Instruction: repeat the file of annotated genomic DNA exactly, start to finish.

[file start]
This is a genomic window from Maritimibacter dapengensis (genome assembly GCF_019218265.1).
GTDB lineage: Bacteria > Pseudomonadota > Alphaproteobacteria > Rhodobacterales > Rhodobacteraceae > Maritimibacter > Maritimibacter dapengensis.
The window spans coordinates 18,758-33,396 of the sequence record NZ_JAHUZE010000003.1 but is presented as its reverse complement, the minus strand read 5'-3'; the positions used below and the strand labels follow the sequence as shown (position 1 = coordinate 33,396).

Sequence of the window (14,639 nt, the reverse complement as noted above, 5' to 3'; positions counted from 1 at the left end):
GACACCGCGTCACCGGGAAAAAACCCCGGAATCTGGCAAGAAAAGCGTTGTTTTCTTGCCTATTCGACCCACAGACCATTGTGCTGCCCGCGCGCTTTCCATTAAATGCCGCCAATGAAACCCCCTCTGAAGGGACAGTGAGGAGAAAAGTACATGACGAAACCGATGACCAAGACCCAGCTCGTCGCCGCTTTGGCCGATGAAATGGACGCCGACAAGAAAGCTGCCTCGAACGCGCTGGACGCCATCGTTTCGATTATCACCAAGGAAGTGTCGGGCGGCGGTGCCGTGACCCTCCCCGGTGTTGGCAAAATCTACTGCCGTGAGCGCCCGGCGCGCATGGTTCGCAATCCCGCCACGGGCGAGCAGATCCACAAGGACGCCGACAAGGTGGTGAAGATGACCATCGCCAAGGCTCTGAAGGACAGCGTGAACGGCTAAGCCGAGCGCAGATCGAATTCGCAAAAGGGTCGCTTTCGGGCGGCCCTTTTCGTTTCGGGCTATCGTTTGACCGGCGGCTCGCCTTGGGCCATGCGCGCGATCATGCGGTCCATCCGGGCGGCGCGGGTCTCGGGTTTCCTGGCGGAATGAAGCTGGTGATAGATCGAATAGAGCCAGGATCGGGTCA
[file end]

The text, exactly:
This is a genomic window from Maritimibacter dapengensis (genome assembly GCF_019218265.1).
GTDB lineage: Bacteria > Pseudomonadota > Alphaproteobacteria > Rhodobacterales > Rhodobacteraceae > Maritimibacter > Maritimibacter dapengensis.
The window spans coordinates 18,758-33,396 of the sequence record NZ_JAHUZE010000003.1 but is presented as its reverse complement, the minus strand read 5'-3'; the positions used below and the strand labels follow the sequence as shown (position 1 = coordinate 33,396).

Sequence of the window (14,639 nt, the reverse complement as noted above, 5' to 3'; positions counted from 1 at the left end):
GACACCGCGTCACCGGGAAAAAACCCCGGAATCTGGCAAGAAAAGCGTTGTTTTCTTGCCTATTCGACCCACAGACCATTGTGCTGCCCGCGCGCTTTCCATTAAATGCCGCCAATGAAACCCCCTCTGAAGGGACAGTGAGGAGAAAAGTACATGACGAAACCGATGACCAAGACCCAGCTCGTCGCCGCTTTGGCCGATGAAATGGACGCCGACAAGAAAGCTGCCTCGAACGCGCTGGACGCCATCGTTTCGATTATCACCAAGGAAGTGTCGGGCGGCGGTGCCGTGACCCTCCCCGGTGTTGGCAAAATCTACTGCCGTGAGCGCCCGGCGCGCATGGTTCGCAATCCCGCCACGGGCGAGCAGATCCACAAGGACGCCGACAAGGTGGTGAAGATGACCATCGCCAAGGCTCTGAAGGACAGCGTGAACGGCTAAGCCGAGCGCAGATCGAATTCGCAAAAGGGTCGCTTTCGGGCGGCCCTTTTCGTTTCGGGCTATCGTTTGACCGGCGGCTCGCCTTGGGCCATGCGCGCGATCATGCGGTCCATCCGGGCGGCGCGGGTCTCGGGTTTCCTGGCGGAATGAAGCTGGTGATAGATCGAATAGAGCCAGGATCGGGTCA